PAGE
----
Please use this identifier to cite or link to this item: http://hdl.handle.net/2122/9047
AuthorsHiemer, S.* 
Woessner, J.* 
Basili, R.* 
Danciu, L.* 
Giardini, D.* 
Wiemer, S.* 
TitleA smoothed stochastic earthquake rate model considering seismicity and fault moment release for Europe
Issue DateAug-2014
Series/Report no./198 (2014)
DOI10.1093/gji/ggu186
URIhttp://hdl.handle.net/2122/9047
KeywordsProbabilistic forecasting
Statistical seismology
Europe
Subject Classification04. Solid Earth::04.06. Seismology::04.06.02. Earthquake interactions and probability 
04. Solid Earth::04.06. Seismology::04.06.11. Seismic risk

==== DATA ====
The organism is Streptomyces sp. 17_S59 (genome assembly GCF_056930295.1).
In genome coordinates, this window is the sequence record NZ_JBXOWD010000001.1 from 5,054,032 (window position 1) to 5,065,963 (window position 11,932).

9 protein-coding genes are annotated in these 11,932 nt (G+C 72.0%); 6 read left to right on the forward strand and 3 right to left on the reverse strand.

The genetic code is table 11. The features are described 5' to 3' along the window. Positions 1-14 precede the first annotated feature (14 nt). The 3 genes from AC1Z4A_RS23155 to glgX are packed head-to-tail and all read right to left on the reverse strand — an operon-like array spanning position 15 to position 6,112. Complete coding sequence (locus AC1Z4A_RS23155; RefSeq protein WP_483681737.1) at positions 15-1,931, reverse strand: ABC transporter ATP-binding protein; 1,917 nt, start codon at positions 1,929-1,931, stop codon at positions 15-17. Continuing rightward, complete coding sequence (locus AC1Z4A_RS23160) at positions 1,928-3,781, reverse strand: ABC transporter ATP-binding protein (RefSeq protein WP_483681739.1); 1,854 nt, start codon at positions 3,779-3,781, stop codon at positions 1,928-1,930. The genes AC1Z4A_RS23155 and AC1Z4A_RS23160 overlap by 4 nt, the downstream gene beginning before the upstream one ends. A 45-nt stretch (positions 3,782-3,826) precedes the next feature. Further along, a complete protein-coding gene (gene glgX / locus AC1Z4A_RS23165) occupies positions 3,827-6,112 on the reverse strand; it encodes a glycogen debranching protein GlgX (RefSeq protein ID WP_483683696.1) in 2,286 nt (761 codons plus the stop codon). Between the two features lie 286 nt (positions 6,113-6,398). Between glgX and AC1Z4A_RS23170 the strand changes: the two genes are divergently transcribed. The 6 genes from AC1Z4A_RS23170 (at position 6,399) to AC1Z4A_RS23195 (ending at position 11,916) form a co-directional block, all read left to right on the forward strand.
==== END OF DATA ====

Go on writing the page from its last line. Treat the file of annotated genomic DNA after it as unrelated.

AbstractWe present a time-independent gridded earthquake rate forecast for the European region including Turkey. The spatial component of our model is based on kernel density estimation techniques, which we applied to both past earthquake locations and fault moment release on mapped crustal faults and subduction zone interfaces with assigned slip rates. Our forecast relies on the assumption that the locations of past seismicity is a good guide to future seismicity, and that future large-magnitude events occur more likely in the vicinity of known faults. We show that the optimal weighted sum of the corresponding two spatial densities depends on the magnitude range considered. The kernel bandwidths and density weighting function are optimized using retrospective likelihood-based forecast experiments. We computed earthquake activity rates (a- and b-value) of the truncated Gutenberg–Richter distribution separately for crustal and subduction seismicity based on a maximum likelihood approach that considers the spatial and temporal completeness history of the catalogue. The final annual rate of our forecast is purely driven by the maximum likelihood fit of activity rates to the catalogue data, whereas its spatial component incorporates contributions from both earthquake and fault moment-rate densities. Our model constitutes one branch of the earthquake source model logic tree of the 2013 European seismic hazard model released by the EU-FP7 project ‘Seismic HAzard haRmonization in Europe’ (SHARE) and contributes to the assessment of epistemic uncertainties in earthquake activity rates. We performed retrospective and pseudo-prospective likelihood consistency tests to underline the reliability of our model and SHARE’s area source model (ASM) using the testing algorithms applied in the collaboratory for the study of earthquake predictability (CSEP). We comparatively tested our model’s forecasting skill against the ASM and find a statistically significant better performance for testing periods of 10–20 yr. The testing results suggest that our model is a viable candidate model to serve for long-term forecasting on timescales of years to decades for the European region.
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